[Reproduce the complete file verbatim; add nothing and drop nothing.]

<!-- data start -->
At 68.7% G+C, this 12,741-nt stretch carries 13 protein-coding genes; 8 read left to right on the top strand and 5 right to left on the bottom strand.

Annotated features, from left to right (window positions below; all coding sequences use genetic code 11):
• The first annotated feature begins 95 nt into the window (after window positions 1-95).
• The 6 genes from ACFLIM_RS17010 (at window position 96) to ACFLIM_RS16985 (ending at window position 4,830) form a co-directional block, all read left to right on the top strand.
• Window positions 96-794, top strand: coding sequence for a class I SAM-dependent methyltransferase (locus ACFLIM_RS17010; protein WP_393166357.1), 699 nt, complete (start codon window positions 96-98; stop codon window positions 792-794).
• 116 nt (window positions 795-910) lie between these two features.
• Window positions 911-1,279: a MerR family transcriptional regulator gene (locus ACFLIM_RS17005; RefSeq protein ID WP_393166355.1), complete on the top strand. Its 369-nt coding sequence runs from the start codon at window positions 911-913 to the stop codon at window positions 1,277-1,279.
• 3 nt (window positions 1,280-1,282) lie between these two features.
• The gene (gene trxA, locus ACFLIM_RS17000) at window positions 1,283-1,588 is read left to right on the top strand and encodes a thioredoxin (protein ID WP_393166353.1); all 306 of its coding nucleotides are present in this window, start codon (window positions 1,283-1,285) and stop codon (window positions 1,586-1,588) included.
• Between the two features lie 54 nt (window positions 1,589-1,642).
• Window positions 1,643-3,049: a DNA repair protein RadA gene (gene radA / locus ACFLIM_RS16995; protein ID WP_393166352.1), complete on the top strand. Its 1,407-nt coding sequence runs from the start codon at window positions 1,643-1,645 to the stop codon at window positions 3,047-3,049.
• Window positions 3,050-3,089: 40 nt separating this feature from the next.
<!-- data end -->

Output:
At 68.7% G+C, this 12,741-nt stretch carries 13 protein-coding genes; 8 read left to right on the top strand and 5 right to left on the bottom strand.

Annotated features, from left to right (window positions below; all coding sequences use genetic code 11):
• The first annotated feature begins 95 nt into the window (after window positions 1-95).
• The 6 genes from ACFLIM_RS17010 (at window position 96) to ACFLIM_RS16985 (ending at window position 4,830) form a co-directional block, all read left to right on the top strand.
• Window positions 96-794, top strand: coding sequence for a class I SAM-dependent methyltransferase (locus ACFLIM_RS17010; protein WP_393166357.1), 699 nt, complete (start codon window positions 96-98; stop codon window positions 792-794).
• 116 nt (window positions 795-910) lie between these two features.
• Window positions 911-1,279: a MerR family transcriptional regulator gene (locus ACFLIM_RS17005; RefSeq protein ID WP_393166355.1), complete on the top strand. Its 369-nt coding sequence runs from the start codon at window positions 911-913 to the stop codon at window positions 1,277-1,279.
• 3 nt (window positions 1,280-1,282) lie between these two features.
• The gene (gene trxA, locus ACFLIM_RS17000) at window positions 1,283-1,588 is read left to right on the top strand and encodes a thioredoxin (protein ID WP_393166353.1); all 306 of its coding nucleotides are present in this window, start codon (window positions 1,283-1,285) and stop codon (window positions 1,586-1,588) included.
• Between the two features lie 54 nt (window positions 1,589-1,642).
• Window positions 1,643-3,049: a DNA repair protein RadA gene (gene radA / locus ACFLIM_RS16995; protein ID WP_393166352.1), complete on the top strand. Its 1,407-nt coding sequence runs from the start codon at window positions 1,643-1,645 to the stop codon at window positions 3,047-3,049.
• Window positions 3,050-3,089: 40 nt separating this feature from the next.